Facial-Recognition Tech Can Read Your Emotions
New software by California-based company Emotient can analyze a human face and pick up on subtle facial signs and even microexpressions or little flickers of emotion to tell if a person is feeling joy, sadness, surprise, anger, fear, disgust, contempt or any combination of those seven emotions.
Credit: Emotient

If someone is described as "smiling, but not with their eyes," that person is likely faking the smile. But what does that mean, exactly? And how can one tell a real grin from a fake one?

New software by California-based company Emotient can do just that. Using a simple digital camera, Emotient's software can analyze a human face and determine whether that person is feeling joy, sadness, surprise, anger, fear, disgust, contempt or any combination of those seven emotions.

"There's often a disconnect between what people say and what people do and what people think," said Marian Bartlett, co-founder and lead scientist at Emotient. The company's software, called Facet, can reconnect those dots by accurately reading the emotions registering on a person's face in a single photograph or video frame. All it needs is a resolution of at least 40 by 40 pixels. [Smile Secrets: 5 Things Your Grin Reveals About You]

Using Facet on a video sequence produces even more interesting results, because the software can track the fluctuations and strengths of emotion over time, and even capture "microexpressions," or little flickers of emotion that pass over people's faces before they can control themselves or are even aware they've registered an emotion.

"Even when somebody wants to keep a neutral face, you get microexpressions," Bartlett told LiveScience. That's because the human body has two different motor systems for controlling facial muscles, and the spontaneous one is slightly faster than the primary motor system, which controls deliberate motion. That means microexpressions will slip out — and as long as they appear on a single frame of video footage, Facet can recognize them, the company says.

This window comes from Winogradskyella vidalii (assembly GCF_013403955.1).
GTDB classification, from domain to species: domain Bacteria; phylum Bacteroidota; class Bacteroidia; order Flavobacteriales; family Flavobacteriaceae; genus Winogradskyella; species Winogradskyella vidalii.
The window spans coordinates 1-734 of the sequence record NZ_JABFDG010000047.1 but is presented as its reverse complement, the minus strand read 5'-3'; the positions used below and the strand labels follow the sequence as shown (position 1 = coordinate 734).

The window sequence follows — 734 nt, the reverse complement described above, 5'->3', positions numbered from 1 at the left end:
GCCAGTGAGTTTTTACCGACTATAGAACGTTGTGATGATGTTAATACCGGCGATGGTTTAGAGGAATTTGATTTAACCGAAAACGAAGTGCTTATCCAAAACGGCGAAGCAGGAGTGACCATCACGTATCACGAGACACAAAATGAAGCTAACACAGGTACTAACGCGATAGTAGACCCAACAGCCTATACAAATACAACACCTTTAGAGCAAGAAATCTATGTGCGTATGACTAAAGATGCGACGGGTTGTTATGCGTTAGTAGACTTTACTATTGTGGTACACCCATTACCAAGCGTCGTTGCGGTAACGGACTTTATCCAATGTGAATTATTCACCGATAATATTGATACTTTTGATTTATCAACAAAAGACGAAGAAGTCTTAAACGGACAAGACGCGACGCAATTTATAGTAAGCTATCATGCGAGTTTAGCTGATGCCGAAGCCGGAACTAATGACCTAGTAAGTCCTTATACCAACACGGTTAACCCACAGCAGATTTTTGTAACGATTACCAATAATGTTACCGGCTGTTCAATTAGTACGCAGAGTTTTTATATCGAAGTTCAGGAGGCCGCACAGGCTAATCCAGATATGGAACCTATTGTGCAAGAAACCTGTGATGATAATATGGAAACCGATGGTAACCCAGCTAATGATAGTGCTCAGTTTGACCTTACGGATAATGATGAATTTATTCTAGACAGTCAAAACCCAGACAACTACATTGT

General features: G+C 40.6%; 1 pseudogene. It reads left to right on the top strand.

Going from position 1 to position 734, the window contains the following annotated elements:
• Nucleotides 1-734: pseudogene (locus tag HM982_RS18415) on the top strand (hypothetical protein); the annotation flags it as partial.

The software can also pick up on other subtle facial signs that a human might miss. In the case of "smiling, but not with your eyes," Bartlett explained that when people smile sincerely, a muscle called the orbicularis oculi, also known as the "crow's feet muscle," contracts, creating the wrinkles at the eyes' edge that are sometimes called "crow's feet." In these types of cases, the software does need images clearer than 40 pixels, but the required resolution is still within a common webcam's capabilities.

Medical applications

So, what are some uses for software that can identify human emotions based on facial expressions? Facet's applications are incredibly far-reaching, from treating children with autism to play-testing video games.

Recognizing other people's emotions based on their facial expressions is a challenge for many people who have an autism spectrum disorder, particularly children. As a research professor at the University of California, San Diego's Machine Perception Lab, Bartlett has been studying the use of facial-recognition software to help people with autism for several years. [5 Controversial Mental Health Treatments]